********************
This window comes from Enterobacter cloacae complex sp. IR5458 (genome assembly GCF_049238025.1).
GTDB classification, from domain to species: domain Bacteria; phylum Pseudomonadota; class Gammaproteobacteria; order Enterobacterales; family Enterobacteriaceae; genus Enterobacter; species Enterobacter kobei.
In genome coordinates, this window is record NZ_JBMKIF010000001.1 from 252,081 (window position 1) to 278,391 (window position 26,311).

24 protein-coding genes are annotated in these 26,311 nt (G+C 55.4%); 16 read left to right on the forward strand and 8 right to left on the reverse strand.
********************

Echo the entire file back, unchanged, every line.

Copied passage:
This window comes from Enterobacter cloacae complex sp. IR5458 (genome assembly GCF_049238025.1).
GTDB classification, from domain to species: domain Bacteria; phylum Pseudomonadota; class Gammaproteobacteria; order Enterobacterales; family Enterobacteriaceae; genus Enterobacter; species Enterobacter kobei.
In genome coordinates, this window is record NZ_JBMKIF010000001.1 from 252,081 (window position 1) to 278,391 (window position 26,311).

24 protein-coding genes are annotated in these 26,311 nt (G+C 55.4%); 16 read left to right on the forward strand and 8 right to left on the reverse strand.